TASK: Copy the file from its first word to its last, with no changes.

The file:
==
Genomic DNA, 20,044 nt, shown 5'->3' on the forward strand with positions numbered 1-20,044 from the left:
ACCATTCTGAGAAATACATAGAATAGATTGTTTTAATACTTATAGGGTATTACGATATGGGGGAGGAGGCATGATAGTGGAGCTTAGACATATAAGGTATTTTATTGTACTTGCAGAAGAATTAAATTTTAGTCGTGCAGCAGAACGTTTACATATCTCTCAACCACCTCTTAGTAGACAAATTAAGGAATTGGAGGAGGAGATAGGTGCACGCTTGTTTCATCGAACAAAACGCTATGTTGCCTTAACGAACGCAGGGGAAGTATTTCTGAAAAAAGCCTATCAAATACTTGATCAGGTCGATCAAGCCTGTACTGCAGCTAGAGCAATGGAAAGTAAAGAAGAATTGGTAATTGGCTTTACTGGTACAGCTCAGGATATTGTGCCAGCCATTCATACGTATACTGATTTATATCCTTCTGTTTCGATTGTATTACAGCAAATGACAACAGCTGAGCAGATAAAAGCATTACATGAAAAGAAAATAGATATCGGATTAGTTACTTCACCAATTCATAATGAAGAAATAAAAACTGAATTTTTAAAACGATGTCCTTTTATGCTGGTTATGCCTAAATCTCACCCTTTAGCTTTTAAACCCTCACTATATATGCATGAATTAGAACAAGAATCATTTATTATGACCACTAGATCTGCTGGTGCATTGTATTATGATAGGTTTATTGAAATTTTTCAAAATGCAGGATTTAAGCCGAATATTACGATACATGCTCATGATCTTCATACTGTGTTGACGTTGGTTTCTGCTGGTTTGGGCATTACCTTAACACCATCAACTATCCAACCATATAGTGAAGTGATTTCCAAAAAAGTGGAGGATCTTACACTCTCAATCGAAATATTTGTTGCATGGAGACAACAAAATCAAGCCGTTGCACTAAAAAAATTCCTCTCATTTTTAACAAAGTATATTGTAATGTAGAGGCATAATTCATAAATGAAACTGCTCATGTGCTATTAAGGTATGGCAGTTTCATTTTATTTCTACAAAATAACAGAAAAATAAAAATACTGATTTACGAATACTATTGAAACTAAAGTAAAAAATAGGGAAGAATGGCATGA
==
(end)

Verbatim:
Genomic DNA, 20,044 nt, shown 5'->3' on the forward strand with positions numbered 1-20,044 from the left:
ACCATTCTGAGAAATACATAGAATAGATTGTTTTAATACTTATAGGGTATTACGATATGGGGGAGGAGGCATGATAGTGGAGCTTAGACATATAAGGTATTTTATTGTACTTGCAGAAGAATTAAATTTTAGTCGTGCAGCAGAACGTTTACATATCTCTCAACCACCTCTTAGTAGACAAATTAAGGAATTGGAGGAGGAGATAGGTGCACGCTTGTTTCATCGAACAAAACGCTATGTTGCCTTAACGAACGCAGGGGAAGTATTTCTGAAAAAAGCCTATCAAATACTTGATCAGGTCGATCAAGCCTGTACTGCAGCTAGAGCAATGGAAAGTAAAGAAGAATTGGTAATTGGCTTTACTGGTACAGCTCAGGATATTGTGCCAGCCATTCATACGTATACTGATTTATATCCTTCTGTTTCGATTGTATTACAGCAAATGACAACAGCTGAGCAGATAAAAGCATTACATGAAAAGAAAATAGATATCGGATTAGTTACTTCACCAATTCATAATGAAGAAATAAAAACTGAATTTTTAAAACGATGTCCTTTTATGCTGGTTATGCCTAAATCTCACCCTTTAGCTTTTAAACCCTCACTATATATGCATGAATTAGAACAAGAATCATTTATTATGACCACTAGATCTGCTGGTGCATTGTATTATGATAGGTTTATTGAAATTTTTCAAAATGCAGGATTTAAGCCGAATATTACGATACATGCTCATGATCTTCATACTGTGTTGACGTTGGTTTCTGCTGGTTTGGGCATTACCTTAACACCATCAACTATCCAACCATATAGTGAAGTGATTTCCAAAAAAGTGGAGGATCTTACACTCTCAATCGAAATATTTGTTGCATGGAGACAACAAAATCAAGCCGTTGCACTAAAAAAATTCCTCTCATTTTTAACAAAGTATATTGTAATGTAGAGGCATAATTCATAAATGAAACTGCTCATGTGCTATTAAGGTATGGCAGTTTCATTTTATTTCTACAAAATAACAGAAAAATAAAAATACTGATTTACGAATACTATTGAAACTAAAGTAAAAAATAGGGAAGAATGGCATGA